Selective Enforcement: Disparities in Tenure
It is of great concern that many districts in our community college system do not take action involving inequality in the workplace. My colleagues and I are disappointed that racism and sexism continues everywhere in the world but especially in the educational sector. There have been several cases of systemic exclusion of people of color. This is one event of an injustice involving a former colleague, who was denied tenure. The female faculty member had been employed with her district for four years. She was the only African American instructor in the district hired for a full-time, tenure-track position in the last few years. But, she eventually was denied tenure.
During her first two years of tenure evaluations, she received positive and favorable reviews from her evaluation committee. After this, there was a transition of departments and administration during her third and fourth year. The new evaluation committee did not appear to provide her with mentoring, guidance, or academic support, which lead to her third-year evaluation insinuating that she needed to improve, when in fact the union and the administrators were the ones unethically leaving out information and giving her unreasonable requests.
There were disparities in treatment with selective enforcement; for example, she was given deadlines that she would have to meet that her co-workers did not have. This then caused her fourth year of tenure review to show marks of unsatisfactory performance and an evaluation that led to the termination of her employment with the district.
While the instructor felt that she complied with recommendations given to her, there was little help or support from the department or administration. It also seems to be very questionable that a once prominent instructor who received excellent marks, only began to suffer after an administration and department switch. The “proverbial” paper trail documentation should have validated her work ethic and performance, instead of creating a reason to deny her of her tenure and livelihood that she worked so hard to obtain.
Faculty members wrote letters on her behalf, and all agreed that she went above and beyond in her role as an instructor and member of the faculty to support her students and campus. We watched and mentored her since she lacked the support and resources of her own campus and administration. Near the end, I and other faculty members suggested that she learn her rights and contact outside help like the campus union representative for further assistance, who then still neglected to support her or even follow up with her about the situation.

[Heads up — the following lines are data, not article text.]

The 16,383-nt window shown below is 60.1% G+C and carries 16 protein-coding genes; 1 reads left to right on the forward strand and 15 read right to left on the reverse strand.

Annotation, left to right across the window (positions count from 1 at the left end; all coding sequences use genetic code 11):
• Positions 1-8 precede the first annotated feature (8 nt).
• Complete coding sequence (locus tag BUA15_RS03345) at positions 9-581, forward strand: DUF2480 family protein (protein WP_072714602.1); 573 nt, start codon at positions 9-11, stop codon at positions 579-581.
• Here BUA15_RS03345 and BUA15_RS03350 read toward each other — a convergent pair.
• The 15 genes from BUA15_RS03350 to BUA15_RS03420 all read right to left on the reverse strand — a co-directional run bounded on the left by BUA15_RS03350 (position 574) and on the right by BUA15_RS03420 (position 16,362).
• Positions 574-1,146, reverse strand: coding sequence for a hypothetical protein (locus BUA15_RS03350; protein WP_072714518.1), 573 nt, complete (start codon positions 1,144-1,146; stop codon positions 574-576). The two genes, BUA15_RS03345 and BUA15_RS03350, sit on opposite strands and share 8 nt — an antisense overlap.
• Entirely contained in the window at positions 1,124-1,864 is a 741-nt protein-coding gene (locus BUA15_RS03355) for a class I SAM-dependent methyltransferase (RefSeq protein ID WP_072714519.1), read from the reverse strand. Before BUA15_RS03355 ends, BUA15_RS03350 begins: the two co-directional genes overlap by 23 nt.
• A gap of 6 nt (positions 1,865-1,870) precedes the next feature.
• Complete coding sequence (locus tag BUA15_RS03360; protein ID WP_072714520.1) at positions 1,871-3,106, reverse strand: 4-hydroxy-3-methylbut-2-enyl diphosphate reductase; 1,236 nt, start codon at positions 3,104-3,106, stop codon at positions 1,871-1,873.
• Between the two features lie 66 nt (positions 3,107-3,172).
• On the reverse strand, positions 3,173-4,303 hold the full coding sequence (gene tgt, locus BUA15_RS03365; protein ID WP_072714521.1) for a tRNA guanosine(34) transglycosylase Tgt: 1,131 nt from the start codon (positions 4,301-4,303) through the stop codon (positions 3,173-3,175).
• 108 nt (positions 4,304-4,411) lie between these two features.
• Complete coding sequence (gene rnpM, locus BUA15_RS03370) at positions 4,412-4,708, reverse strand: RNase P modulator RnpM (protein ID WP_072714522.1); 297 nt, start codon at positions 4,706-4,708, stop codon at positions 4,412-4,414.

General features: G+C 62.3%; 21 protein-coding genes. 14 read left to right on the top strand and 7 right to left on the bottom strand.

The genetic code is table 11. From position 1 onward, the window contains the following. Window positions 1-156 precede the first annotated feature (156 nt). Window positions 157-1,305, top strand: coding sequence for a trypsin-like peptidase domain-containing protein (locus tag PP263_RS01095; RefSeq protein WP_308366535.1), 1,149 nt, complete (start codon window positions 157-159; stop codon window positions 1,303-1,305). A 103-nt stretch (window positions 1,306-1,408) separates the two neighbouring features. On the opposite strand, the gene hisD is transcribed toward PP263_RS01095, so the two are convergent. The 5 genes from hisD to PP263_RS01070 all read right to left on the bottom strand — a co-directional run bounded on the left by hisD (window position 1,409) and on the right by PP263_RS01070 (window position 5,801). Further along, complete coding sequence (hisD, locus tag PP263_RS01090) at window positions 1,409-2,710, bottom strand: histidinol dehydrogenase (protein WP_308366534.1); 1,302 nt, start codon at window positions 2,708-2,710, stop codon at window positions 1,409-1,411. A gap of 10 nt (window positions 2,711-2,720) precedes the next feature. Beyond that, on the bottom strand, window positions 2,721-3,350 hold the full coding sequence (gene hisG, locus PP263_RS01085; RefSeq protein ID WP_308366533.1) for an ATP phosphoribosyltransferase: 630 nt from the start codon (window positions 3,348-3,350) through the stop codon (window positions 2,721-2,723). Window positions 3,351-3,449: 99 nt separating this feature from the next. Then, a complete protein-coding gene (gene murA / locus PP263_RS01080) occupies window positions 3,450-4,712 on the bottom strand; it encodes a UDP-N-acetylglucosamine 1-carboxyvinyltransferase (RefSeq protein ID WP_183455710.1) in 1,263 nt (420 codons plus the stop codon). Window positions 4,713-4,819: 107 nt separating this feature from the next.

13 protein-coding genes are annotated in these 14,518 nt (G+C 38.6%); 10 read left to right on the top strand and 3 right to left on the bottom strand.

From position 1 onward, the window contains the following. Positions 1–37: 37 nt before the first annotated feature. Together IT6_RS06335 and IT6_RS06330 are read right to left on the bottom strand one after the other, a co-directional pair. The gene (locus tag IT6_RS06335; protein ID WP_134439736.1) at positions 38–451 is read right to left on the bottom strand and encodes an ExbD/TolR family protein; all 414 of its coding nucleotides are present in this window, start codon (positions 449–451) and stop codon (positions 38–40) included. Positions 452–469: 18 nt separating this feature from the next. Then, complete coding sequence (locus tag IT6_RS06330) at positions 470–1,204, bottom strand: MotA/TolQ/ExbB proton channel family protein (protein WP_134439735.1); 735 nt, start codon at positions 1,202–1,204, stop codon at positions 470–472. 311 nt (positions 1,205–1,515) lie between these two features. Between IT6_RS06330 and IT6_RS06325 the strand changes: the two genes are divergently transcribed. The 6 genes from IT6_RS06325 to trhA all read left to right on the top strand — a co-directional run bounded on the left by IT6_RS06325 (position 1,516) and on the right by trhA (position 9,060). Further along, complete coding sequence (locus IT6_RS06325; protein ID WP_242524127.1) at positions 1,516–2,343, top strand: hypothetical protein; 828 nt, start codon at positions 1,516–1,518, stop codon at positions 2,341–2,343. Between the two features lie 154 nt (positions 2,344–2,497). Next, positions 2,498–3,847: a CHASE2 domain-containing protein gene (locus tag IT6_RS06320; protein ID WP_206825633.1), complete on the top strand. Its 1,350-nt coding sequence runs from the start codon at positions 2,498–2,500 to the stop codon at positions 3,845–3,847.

The female instructor, who unfortunately suffered from a lack of support and who was punished based on sexual bias and skin color, is talented and an excellent teacher in the education and community sector.
During this time, she assisted the college with maintaining compliance, which without would have affected accreditation. She fulfilled the campus and district committee tenure contract by regularly attending the curriculum committee meetings and serving on the campus facility committee, as well as her discipline committee. She revisited all SLOs, updating and changing as needed, and she wrote, submitted, and received approval for an AA degree in her discipline. She won a seat on the faculty union executive board. She held student events every semester despite the lack of a budget, and she hosted a high school day for surrounding schools. Lastly, the students of her program also participated yearly in the district event in her discipline.
All of this to say, there are many instructors who have resumes that lack what this Black female instructor has accomplished. It is my opinion and many others’ that her case was not predicated on her academic achievements nor her talent as a recognized educator in her field. She was not unbiasedly considered for her tenure position. We stand in solidarity with our Black colleague. We urge all colleagues to take action and review your college’s tenure processes.
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